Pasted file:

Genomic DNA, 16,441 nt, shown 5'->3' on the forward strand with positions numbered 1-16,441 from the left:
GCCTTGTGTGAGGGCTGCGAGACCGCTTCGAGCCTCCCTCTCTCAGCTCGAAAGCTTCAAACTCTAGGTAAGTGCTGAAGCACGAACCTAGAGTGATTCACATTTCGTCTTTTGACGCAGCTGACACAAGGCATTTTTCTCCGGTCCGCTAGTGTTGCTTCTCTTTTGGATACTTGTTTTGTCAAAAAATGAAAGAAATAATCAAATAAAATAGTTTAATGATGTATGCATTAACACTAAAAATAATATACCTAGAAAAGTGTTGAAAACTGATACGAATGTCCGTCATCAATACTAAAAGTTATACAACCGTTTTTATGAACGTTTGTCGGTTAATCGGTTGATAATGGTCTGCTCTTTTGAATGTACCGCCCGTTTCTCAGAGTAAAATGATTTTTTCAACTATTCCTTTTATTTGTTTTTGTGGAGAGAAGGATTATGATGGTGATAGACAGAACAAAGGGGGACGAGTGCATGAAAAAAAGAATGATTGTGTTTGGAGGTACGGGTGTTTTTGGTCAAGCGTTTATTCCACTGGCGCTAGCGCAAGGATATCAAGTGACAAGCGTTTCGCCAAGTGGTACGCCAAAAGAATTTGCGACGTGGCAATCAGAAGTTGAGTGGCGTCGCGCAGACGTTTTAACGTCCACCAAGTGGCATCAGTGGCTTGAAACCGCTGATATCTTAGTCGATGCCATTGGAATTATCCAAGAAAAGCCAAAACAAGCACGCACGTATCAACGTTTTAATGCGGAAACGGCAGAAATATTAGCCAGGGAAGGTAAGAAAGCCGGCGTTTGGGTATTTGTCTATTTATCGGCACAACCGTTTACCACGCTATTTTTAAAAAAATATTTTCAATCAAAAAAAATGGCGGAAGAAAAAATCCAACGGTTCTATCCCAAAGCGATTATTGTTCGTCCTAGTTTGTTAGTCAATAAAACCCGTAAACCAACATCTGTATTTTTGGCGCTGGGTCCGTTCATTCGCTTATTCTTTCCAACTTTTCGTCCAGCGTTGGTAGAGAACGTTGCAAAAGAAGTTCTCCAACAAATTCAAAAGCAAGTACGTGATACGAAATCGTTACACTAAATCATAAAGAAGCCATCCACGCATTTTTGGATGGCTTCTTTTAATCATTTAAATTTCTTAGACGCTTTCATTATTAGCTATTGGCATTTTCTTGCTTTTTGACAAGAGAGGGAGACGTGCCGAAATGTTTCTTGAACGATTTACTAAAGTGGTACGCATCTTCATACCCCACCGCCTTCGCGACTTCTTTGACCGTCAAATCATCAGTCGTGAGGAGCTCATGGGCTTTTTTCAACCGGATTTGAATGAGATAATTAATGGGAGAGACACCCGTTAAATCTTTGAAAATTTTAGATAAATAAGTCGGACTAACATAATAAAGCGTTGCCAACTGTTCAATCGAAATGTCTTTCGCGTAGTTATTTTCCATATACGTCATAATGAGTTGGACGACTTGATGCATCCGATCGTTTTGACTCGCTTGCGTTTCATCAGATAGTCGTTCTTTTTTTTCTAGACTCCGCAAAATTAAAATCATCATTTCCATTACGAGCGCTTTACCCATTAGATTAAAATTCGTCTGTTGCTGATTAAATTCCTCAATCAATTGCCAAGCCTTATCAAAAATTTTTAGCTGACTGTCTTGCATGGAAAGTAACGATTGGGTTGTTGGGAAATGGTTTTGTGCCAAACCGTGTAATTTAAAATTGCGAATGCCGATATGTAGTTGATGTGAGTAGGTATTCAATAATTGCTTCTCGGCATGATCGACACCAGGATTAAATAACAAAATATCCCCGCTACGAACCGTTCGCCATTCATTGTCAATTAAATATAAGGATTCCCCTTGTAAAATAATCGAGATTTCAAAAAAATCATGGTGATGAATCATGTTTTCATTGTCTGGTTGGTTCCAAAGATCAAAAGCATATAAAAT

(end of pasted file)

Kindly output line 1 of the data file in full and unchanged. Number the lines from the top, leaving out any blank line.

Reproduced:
Genomic DNA, 16,441 nt, shown 5'->3' on the forward strand with positions numbered 1-16,441 from the left: